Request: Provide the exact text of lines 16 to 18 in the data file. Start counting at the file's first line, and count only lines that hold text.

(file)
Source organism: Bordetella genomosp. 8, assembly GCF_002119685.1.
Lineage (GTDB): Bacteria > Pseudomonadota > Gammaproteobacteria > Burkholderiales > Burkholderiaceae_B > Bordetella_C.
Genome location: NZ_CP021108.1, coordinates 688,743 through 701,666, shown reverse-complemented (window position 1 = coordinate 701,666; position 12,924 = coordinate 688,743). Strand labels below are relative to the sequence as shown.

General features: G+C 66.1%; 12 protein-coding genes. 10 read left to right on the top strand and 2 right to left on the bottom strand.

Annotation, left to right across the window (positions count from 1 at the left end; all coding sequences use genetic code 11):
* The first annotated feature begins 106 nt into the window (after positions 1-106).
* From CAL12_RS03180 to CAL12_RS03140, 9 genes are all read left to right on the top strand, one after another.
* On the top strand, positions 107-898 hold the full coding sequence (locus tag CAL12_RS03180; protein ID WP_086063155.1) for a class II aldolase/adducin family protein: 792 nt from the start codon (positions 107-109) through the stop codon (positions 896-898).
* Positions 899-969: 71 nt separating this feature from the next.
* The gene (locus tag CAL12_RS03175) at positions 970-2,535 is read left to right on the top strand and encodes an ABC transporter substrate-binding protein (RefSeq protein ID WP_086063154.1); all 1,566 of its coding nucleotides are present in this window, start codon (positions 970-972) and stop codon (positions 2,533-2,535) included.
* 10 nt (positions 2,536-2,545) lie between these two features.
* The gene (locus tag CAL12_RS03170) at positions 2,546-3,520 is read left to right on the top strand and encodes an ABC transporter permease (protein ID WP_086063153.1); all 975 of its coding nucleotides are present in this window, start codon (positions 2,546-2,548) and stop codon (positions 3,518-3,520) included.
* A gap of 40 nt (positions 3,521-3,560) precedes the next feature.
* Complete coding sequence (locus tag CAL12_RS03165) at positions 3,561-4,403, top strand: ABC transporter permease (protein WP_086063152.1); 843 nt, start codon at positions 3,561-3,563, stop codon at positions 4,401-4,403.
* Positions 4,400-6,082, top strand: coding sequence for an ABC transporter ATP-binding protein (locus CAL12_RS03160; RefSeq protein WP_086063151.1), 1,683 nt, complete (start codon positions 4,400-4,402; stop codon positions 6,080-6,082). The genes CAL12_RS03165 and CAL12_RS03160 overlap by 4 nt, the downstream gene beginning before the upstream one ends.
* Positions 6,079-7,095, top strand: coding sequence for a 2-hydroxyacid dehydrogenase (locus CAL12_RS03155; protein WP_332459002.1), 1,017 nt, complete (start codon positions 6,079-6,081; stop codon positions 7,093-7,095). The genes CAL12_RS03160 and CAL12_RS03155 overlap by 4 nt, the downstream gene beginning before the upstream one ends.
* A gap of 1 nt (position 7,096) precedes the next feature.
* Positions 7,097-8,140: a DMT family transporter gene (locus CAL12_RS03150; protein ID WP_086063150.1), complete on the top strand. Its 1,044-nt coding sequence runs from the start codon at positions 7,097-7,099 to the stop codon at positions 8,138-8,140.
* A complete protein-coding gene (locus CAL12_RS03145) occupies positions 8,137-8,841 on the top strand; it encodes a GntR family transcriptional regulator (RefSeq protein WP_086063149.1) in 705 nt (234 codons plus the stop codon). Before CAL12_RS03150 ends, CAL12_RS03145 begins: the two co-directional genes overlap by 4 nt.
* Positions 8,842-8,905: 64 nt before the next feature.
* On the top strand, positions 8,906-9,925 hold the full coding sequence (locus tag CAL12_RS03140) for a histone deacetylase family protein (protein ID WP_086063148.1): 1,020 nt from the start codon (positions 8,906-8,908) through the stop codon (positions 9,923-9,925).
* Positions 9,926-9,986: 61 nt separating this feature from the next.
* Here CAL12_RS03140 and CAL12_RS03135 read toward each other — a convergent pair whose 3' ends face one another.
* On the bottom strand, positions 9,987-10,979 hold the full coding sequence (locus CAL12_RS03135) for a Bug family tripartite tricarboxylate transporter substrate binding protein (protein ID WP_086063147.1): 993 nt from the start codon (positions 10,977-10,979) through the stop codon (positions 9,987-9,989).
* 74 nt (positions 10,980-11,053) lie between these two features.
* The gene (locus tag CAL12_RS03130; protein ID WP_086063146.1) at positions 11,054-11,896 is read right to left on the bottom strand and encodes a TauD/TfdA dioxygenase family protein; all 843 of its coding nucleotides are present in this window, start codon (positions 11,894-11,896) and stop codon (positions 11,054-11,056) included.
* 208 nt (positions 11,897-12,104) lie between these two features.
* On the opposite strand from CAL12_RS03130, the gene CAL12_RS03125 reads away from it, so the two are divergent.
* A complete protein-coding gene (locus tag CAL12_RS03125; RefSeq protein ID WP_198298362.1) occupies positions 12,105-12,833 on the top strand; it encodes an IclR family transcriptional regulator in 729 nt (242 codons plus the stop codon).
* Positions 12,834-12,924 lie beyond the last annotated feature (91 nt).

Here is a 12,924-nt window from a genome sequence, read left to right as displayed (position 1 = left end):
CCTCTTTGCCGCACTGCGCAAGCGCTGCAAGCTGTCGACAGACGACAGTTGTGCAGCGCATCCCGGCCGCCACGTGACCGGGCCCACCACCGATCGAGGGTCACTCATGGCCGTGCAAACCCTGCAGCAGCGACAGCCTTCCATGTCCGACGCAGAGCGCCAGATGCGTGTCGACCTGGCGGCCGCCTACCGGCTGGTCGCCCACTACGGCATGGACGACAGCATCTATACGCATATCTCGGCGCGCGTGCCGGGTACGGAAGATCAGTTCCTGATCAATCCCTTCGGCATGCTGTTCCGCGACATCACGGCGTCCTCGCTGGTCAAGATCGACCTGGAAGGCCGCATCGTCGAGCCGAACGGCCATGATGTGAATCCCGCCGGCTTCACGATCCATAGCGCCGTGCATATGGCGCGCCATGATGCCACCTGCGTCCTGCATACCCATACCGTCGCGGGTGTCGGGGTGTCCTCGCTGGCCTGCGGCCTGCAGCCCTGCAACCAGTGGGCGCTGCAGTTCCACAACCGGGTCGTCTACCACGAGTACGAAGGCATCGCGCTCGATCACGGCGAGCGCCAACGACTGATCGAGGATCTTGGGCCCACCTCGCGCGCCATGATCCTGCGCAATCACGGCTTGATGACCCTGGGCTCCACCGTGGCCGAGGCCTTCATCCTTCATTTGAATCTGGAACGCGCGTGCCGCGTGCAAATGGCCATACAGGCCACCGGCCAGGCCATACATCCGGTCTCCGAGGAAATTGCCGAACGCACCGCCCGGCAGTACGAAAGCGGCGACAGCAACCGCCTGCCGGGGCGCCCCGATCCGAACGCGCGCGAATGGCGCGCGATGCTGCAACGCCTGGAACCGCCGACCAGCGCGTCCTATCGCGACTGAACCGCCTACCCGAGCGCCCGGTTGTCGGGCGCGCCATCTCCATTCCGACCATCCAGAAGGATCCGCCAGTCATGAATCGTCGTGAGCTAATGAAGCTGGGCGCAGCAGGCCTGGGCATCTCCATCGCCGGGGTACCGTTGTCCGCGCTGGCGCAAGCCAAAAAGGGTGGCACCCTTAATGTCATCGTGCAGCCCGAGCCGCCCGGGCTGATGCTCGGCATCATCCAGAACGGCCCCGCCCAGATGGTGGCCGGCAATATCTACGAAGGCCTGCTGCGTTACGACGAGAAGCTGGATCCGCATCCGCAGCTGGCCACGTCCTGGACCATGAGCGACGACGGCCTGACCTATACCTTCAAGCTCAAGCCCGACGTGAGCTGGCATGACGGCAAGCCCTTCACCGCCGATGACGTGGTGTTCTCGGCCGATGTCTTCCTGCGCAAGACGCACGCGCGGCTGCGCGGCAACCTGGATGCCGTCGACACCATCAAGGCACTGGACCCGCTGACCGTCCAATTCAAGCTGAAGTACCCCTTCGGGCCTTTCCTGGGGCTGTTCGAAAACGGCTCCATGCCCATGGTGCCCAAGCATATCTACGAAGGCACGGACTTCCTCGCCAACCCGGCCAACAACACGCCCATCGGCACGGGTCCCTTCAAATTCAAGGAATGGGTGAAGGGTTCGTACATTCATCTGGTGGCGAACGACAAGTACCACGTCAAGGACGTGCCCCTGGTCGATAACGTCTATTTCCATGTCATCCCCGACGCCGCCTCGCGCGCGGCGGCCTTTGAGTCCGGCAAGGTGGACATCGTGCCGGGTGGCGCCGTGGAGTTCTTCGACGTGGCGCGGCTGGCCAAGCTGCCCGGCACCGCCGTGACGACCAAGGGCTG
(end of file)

* Positions 6,079-7,095, top strand: coding sequence for a 2-hydroxyacid dehydrogenase (locus CAL12_RS03155; protein WP_332459002.1), 1,017 nt, complete (start codon positions 6,079-6,081; stop codon positions 7,093-7,095). The genes CAL12_RS03160 and CAL12_RS03155 overlap by 4 nt, the downstream gene beginning before the upstream one ends.
* A gap of 1 nt (position 7,096) precedes the next feature.
* Positions 7,097-8,140: a DMT family transporter gene (locus CAL12_RS03150; protein ID WP_086063150.1), complete on the top strand. Its 1,044-nt coding sequence runs from the start codon at positions 7,097-7,099 to the stop codon at positions 8,138-8,140.